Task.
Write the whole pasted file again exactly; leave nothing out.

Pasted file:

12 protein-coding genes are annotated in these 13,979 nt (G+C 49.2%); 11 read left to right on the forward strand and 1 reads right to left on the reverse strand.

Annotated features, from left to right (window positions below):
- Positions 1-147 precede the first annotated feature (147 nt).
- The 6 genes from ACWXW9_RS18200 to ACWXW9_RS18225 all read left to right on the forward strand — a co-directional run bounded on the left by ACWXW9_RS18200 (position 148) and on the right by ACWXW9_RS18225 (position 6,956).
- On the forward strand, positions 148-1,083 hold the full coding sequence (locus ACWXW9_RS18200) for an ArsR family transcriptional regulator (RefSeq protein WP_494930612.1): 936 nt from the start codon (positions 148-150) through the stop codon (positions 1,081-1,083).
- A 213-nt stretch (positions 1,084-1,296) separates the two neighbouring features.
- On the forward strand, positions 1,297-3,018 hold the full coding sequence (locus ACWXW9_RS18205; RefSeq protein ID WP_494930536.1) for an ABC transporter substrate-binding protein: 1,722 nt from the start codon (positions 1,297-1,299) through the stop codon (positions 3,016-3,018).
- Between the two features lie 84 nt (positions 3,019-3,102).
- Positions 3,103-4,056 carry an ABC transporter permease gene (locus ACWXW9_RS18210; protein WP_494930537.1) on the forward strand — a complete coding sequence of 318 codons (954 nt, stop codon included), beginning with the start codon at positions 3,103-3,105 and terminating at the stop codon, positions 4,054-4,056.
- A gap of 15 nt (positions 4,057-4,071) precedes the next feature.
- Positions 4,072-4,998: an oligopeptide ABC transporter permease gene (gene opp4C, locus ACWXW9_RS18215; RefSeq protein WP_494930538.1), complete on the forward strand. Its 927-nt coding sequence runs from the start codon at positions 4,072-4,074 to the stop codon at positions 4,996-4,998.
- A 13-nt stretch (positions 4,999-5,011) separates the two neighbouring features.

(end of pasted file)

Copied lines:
12 protein-coding genes are annotated in these 13,979 nt (G+C 49.2%); 11 read left to right on the forward strand and 1 reads right to left on the reverse strand.

Annotated features, from left to right (window positions below):
- Positions 1-147 precede the first annotated feature (147 nt).
- The 6 genes from ACWXW9_RS18200 to ACWXW9_RS18225 all read left to right on the forward strand — a co-directional run bounded on the left by ACWXW9_RS18200 (position 148) and on the right by ACWXW9_RS18225 (position 6,956).
- On the forward strand, positions 148-1,083 hold the full coding sequence (locus ACWXW9_RS18200) for an ArsR family transcriptional regulator (RefSeq protein WP_494930612.1): 936 nt from the start codon (positions 148-150) through the stop codon (positions 1,081-1,083).
- A 213-nt stretch (positions 1,084-1,296) separates the two neighbouring features.
- On the forward strand, positions 1,297-3,018 hold the full coding sequence (locus ACWXW9_RS18205; RefSeq protein ID WP_494930536.1) for an ABC transporter substrate-binding protein: 1,722 nt from the start codon (positions 1,297-1,299) through the stop codon (positions 3,016-3,018).
- Between the two features lie 84 nt (positions 3,019-3,102).
- Positions 3,103-4,056 carry an ABC transporter permease gene (locus ACWXW9_RS18210; protein WP_494930537.1) on the forward strand — a complete coding sequence of 318 codons (954 nt, stop codon included), beginning with the start codon at positions 3,103-3,105 and terminating at the stop codon, positions 4,054-4,056.
- A gap of 15 nt (positions 4,057-4,071) precedes the next feature.
- Positions 4,072-4,998: an oligopeptide ABC transporter permease gene (gene opp4C, locus ACWXW9_RS18215; RefSeq protein WP_494930538.1), complete on the forward strand. Its 927-nt coding sequence runs from the start codon at positions 4,072-4,074 to the stop codon at positions 4,996-4,998.
- A 13-nt stretch (positions 4,999-5,011) separates the two neighbouring features.